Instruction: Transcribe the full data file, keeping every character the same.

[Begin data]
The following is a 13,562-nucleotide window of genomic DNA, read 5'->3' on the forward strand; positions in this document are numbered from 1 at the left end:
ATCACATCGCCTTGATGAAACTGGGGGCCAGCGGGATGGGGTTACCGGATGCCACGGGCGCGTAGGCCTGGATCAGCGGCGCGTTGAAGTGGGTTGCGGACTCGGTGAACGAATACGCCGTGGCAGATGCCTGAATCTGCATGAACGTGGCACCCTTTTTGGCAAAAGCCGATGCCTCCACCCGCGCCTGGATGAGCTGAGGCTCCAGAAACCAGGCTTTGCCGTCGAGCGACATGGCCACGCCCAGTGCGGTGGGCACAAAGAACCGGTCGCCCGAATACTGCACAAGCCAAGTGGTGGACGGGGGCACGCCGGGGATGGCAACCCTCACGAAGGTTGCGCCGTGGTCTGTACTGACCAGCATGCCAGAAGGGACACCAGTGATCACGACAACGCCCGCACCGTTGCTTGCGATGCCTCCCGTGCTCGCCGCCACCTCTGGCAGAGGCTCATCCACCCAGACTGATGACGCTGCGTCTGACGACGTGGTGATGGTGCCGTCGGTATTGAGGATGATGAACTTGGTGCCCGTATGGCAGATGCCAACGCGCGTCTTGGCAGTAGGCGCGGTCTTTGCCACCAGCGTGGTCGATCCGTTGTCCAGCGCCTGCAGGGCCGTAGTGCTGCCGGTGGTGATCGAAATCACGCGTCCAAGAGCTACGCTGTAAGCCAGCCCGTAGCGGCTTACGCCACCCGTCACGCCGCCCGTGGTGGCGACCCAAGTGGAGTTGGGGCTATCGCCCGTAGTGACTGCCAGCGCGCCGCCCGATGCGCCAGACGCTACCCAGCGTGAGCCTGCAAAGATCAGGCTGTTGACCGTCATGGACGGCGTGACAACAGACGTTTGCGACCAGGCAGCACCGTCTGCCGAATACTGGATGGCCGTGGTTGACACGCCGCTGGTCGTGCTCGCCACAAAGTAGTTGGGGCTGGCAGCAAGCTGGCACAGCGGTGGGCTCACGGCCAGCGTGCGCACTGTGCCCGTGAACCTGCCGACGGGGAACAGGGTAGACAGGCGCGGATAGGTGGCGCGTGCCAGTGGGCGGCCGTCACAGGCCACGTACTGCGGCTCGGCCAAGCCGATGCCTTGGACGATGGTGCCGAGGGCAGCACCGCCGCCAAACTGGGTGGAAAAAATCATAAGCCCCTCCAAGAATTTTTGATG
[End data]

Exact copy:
The following is a 13,562-nucleotide window of genomic DNA, read 5'->3' on the forward strand; positions in this document are numbered from 1 at the left end:
ATCACATCGCCTTGATGAAACTGGGGGCCAGCGGGATGGGGTTACCGGATGCCACGGGCGCGTAGGCCTGGATCAGCGGCGCGTTGAAGTGGGTTGCGGACTCGGTGAACGAATACGCCGTGGCAGATGCCTGAATCTGCATGAACGTGGCACCCTTTTTGGCAAAAGCCGATGCCTCCACCCGCGCCTGGATGAGCTGAGGCTCCAGAAACCAGGCTTTGCCGTCGAGCGACATGGCCACGCCCAGTGCGGTGGGCACAAAGAACCGGTCGCCCGAATACTGCACAAGCCAAGTGGTGGACGGGGGCACGCCGGGGATGGCAACCCTCACGAAGGTTGCGCCGTGGTCTGTACTGACCAGCATGCCAGAAGGGACACCAGTGATCACGACAACGCCCGCACCGTTGCTTGCGATGCCTCCCGTGCTCGCCGCCACCTCTGGCAGAGGCTCATCCACCCAGACTGATGACGCTGCGTCTGACGACGTGGTGATGGTGCCGTCGGTATTGAGGATGATGAACTTGGTGCCCGTATGGCAGATGCCAACGCGCGTCTTGGCAGTAGGCGCGGTCTTTGCCACCAGCGTGGTCGATCCGTTGTCCAGCGCCTGCAGGGCCGTAGTGCTGCCGGTGGTGATCGAAATCACGCGTCCAAGAGCTACGCTGTAAGCCAGCCCGTAGCGGCTTACGCCACCCGTCACGCCGCCCGTGGTGGCGACCCAAGTGGAGTTGGGGCTATCGCCCGTAGTGACTGCCAGCGCGCCGCCCGATGCGCCAGACGCTACCCAGCGTGAGCCTGCAAAGATCAGGCTGTTGACCGTCATGGACGGCGTGACAACAGACGTTTGCGACCAGGCAGCACCGTCTGCCGAATACTGGATGGCCGTGGTTGACACGCCGCTGGTCGTGCTCGCCACAAAGTAGTTGGGGCTGGCAGCAAGCTGGCACAGCGGTGGGCTCACGGCCAGCGTGCGCACTGTGCCCGTGAACCTGCCGACGGGGAACAGGGTAGACAGGCGCGGATAGGTGGCGCGTGCCAGTGGGCGGCCGTCACAGGCCACGTACTGCGGCTCGGCCAAGCCGATGCCTTGGACGATGGTGCCGAGGGCAGCACCGCCGCCAAACTGGGTGGAAAAAATCATAAGCCCCTCCAAGAATTTTTGATG